Cleaning, reshaping, and plotting BART time series data with pandas


I recently starting collecting data from the BART API, specifically estimated time to departure for trains at the two stations I use most frequently. In this notebook I'll show how I parsed the data from a csv file, reshaped it to fit the questions at hand, and made a few plots. Download notebook.

In [1]:
%matplotlib inline
import matplotlib.pyplot as plt
import pandas as pd
import numpy as np
import datetime

def prettify_axis(ax, ylabel='', xlabel=''):
    label_format_dict = dict(fontsize=20, fontweight='bold')
    tick_format_dict = dict(labelsize=16, direction='out', top='off', right='off', 
                            length=4, width=1)
    ax.set_xlabel(xlabel, label_format_dict)
    ax.set_ylabel(ylabel, label_format_dict)

The file plza.csv contains the data obtained from the BART API for trains leaving the El Cerrito Plaza station with the timestamp, train destination, train direction, number of cars, and estimated departure time.

In [2]:
!head data/plza.csv

Parsing the data

To convert the timestamp into a pandas datetime I wrote a custom date parsing funcion, which also converts to Pacific time.

In [3]:
def parse_time(timestamp):
        dt = pd.to_datetime(float(timestamp), unit='s')
        return dt.tz_localize('UTC').tz_convert('US/Pacific')
    except AttributeError, ValueError:
        return pd.NaT

Here I read in the data using the date parser defined above. I also do a bit of cleanup, replacing data points where the train is "Leaving" with an estimated departure time of 0 minutes.

In [4]:
df = pd.read_csv('data/plza.csv', parse_dates=['time'], date_parser=parse_time)
df['etd'] = df['etd'].replace('Leaving', 0).astype(np.float) 
time dest dir len etd
0 2014-11-27 09:20:37.850000-08:00 Fremont South 6 3
1 2014-11-27 09:20:37.850000-08:00 Richmond North 6 10
2 2014-11-27 09:22:01.120000-08:00 Fremont South 6 2
3 2014-11-27 09:22:01.120000-08:00 Richmond North 6 9
4 2014-11-27 09:23:01.460000-08:00 Fremont South 6 0

I take the Millbrae train to work, so I'm most interested in its data. Here I filter the DataFrame to keep only data for trains going to Millbrae.

In [5]:
df_mill = df[df['dest'] == 'Millbrae']
time dest dir len etd
1992 2014-11-28 03:29:01.120000-08:00 Millbrae South 5 52
1994 2014-11-28 03:30:01.460000-08:00 Millbrae South 5 51
1996 2014-11-28 03:31:01.810000-08:00 Millbrae South 5 50

Reshaping the data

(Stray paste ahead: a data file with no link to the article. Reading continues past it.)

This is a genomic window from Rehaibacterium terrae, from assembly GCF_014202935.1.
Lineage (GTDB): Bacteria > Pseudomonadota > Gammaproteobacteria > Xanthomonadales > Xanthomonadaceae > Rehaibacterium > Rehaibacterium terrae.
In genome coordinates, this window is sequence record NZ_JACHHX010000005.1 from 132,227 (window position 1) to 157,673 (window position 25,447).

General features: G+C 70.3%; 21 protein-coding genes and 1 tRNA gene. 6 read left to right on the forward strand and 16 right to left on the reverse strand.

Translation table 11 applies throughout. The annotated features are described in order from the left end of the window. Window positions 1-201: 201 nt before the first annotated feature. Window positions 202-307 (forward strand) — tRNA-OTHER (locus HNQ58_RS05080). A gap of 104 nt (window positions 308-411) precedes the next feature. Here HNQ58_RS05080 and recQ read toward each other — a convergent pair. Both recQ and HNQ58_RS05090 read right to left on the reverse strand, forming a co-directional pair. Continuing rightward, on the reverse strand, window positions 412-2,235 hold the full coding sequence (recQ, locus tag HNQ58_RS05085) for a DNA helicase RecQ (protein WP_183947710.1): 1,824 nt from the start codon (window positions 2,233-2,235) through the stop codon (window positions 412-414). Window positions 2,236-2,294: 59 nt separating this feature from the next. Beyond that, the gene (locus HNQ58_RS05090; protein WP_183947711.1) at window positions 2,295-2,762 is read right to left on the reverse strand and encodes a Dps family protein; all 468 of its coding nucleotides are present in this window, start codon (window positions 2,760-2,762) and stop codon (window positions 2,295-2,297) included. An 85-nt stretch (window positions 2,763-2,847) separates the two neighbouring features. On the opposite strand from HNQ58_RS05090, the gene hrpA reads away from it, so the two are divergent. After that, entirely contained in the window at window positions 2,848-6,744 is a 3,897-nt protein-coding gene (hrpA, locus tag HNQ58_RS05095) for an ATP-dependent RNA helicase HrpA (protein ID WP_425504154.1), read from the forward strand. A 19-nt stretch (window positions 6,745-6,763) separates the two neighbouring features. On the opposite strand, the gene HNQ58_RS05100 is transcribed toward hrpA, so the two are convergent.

To investigate the daily variability in estimated departure times, I want each date be a column of data with the time of day as the index. To do this I'll do a few transformations on the time column to extract the dates and the time of day, then use a pivot table to reshape the data.

In [6]:
df_mill['time_of_day'] = df['time'].apply(lambda x: datetime.time(x.time().hour, x.time().minute))
df_mill['date'] = df['time'].apply(lambda x:
mill_pivot = df_mill.pivot(index='time_of_day', columns='date', values='etd')
mill_pivot.ix[:3, :4]
date 2014-11-28 2014-12-01 2014-12-02 2014-12-03
03:29:00 52 52 52 52
03:30:00 51 51 51 51
03:31:00 50 50 50 50


Now I'll plot a line for each day. If the trains are on schedule each line should overlap in a sawtooth pattern. If BART's estimated times are correct the lines should have a slope of 1 everywhere they are differentiable (the estimated time to departure should decrease 1 minute per minute). In the weeks covered by this data the there are a few days where significant deviations occured.

In [7]:
PLOT_ARGS = dict(figsize=(10, 10), cmap='Paired', lw=2, alpha=.5, ylim=[0, 40],
                 xlim=[datetime.time(5, 0), datetime.time(18, 0)])
X_TICKS = [datetime.time(hour, minute) 
            for minute in xrange(0, 60, 20) 
            for hour in xrange(5, 18)]
ax = mill_pivot.plot(**PLOT_ARGS)
prettify_axis(ax, xlabel='Time of day', ylabel='ETD of next train (minutes)')
plt.xticks(X_TICKS, rotation=90);

To focus on the dates where something went wrong, this function emphasizes the line for a given date.

In [8]:
def emphasize_date(pivot_table, date, plot_args=PLOT_ARGS, xticks=X_TICKS):
    ax = pivot_table.plot(**plot_args)
    prettify_axis(ax, xlabel='Time of Day', ylabel='ETD of next train (minutes)')
    ax.set_title(date, fontsize=24)
    for lines in zip(ax.get_lines(), ax.get_legend().get_lines()):
        if lines[0].get_label() == str(date):
            plt.setp(lines, lw=2, zorder=10, alpha=1, color='r')
            plt.setp(lines, alpha=.5)
    plt.xticks(xticks, rotation=90);
In [9]:
emphasize_date(mill_pivot,, 11, 28))

The Millbrae trains are scheduled to come every 15 minutes, below is a histogram of the actual time between trains. In general much of the data is within a few minutes of this ideal, although there are times when the trains are spread out or clustered.

In [10]:
leaving_times = df_mill[df_mill['etd'] == 0]['time']
arrival_diff_minutes = pd.to_datetime(leaving_times).diff() / np.timedelta64(1, 'm')
sele = (arrival_diff_minutes > 2) & (arrival_diff_minutes < 30) 
ax = arrival_diff_minutes[sele].hist(figsize=(8, 6), bins=np.arange(.5, 30, 1))
prettify_axis(ax, xlabel='Minutes between trains', ylabel='# of trains')

Similar Posts